Adaptability & resilience
A material’s adaptability and resilience contribute to its sustainability in a similar way. Attributing sustainable credentials to developments based on the ability to easily deconstruct them and send its various used components through laborious recycling processes is flawed. Unfortunately, as a society we have not come far enough to make many of these processes viable. We are slowly beginning to challenge these processes, but they will not be fixed or easily replaced with more viable options. The follow-on impact of transporting components and the process of reconstruction on overall sustainability is extraordinary.
The resilience of clay brick can ensure that a building can withstand the wear and tear of multiple occupiers, and through intelligent design, and brick’s natural flexibility as a building material, these buildings can be easily adapted for multiple uses over decades or even centuries. Coupled with the sustainable process of locally sourcing material and a short supply chain in the manufacturing process, clay brick continues to be a sustainable option as it produces aesthetically pleasing homes that are enjoyed for generations.
One of the areas that we in the construction industry will continue to focus on is the longevity of the housing stock being approved and promoted by the UK government. Recent discussions and campaign pledges on new homes have been focused on the need for volume and speed, but on their own these elements won’t address the issue of available, affordable housing long-term; if the longevity of the housing isn’t prioritised, we will continue in a cycle of requiring heavy maintenance and the demolition of poorly built homes and buildings in our communities within a lifespan of less than 60 years.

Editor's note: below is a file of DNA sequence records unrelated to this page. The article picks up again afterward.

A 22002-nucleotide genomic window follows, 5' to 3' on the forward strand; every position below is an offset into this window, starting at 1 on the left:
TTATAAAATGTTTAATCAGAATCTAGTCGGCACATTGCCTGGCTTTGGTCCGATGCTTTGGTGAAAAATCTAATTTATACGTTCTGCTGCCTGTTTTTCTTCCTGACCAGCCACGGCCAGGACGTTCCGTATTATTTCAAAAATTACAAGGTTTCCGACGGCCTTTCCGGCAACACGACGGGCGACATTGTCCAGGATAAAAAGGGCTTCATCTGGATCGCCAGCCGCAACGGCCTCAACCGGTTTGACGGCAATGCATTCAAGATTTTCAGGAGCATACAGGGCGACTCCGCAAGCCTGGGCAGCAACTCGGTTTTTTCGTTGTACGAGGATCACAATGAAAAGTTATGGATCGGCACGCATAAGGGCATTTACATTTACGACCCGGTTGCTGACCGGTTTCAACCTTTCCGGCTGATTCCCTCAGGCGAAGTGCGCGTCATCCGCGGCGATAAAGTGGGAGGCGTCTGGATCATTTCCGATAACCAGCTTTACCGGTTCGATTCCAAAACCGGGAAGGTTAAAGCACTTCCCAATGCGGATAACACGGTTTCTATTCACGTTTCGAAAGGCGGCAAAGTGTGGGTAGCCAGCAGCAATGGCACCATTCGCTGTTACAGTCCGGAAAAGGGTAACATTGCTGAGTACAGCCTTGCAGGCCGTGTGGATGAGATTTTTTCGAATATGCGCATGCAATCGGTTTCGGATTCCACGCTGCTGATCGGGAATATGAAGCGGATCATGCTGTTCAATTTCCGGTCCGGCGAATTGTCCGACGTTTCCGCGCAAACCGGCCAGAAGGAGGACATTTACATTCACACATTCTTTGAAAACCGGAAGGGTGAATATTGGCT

Naturally, brick has a high thermal mass giving it the ability to absorb, store and release heat energy. Thermal mass can be used to even-out variations in internal and external conditions, absorbing heat as temperatures rise in the day and releasing it as they fall which makes for a more comfortable atmosphere which is naturally regulated, reducing the need to mechanically heat and cool a building.
The need for sustainable products comes from a growing population who will always need somewhere to live and work. The push for so-called ‘modern’ materials and fast construction risks undermining this unless quality is insisted upon. Perhaps this is why recent ONS stats show that UK brick producers have sustained a consistent rise in deliveries for new developments in the past 12 months, as the focus of a circular economy grows and a building’s longevity and future flexibility is considered alongside each of its individual material components.
Keith Aldis is chief executive at the Brick Development Association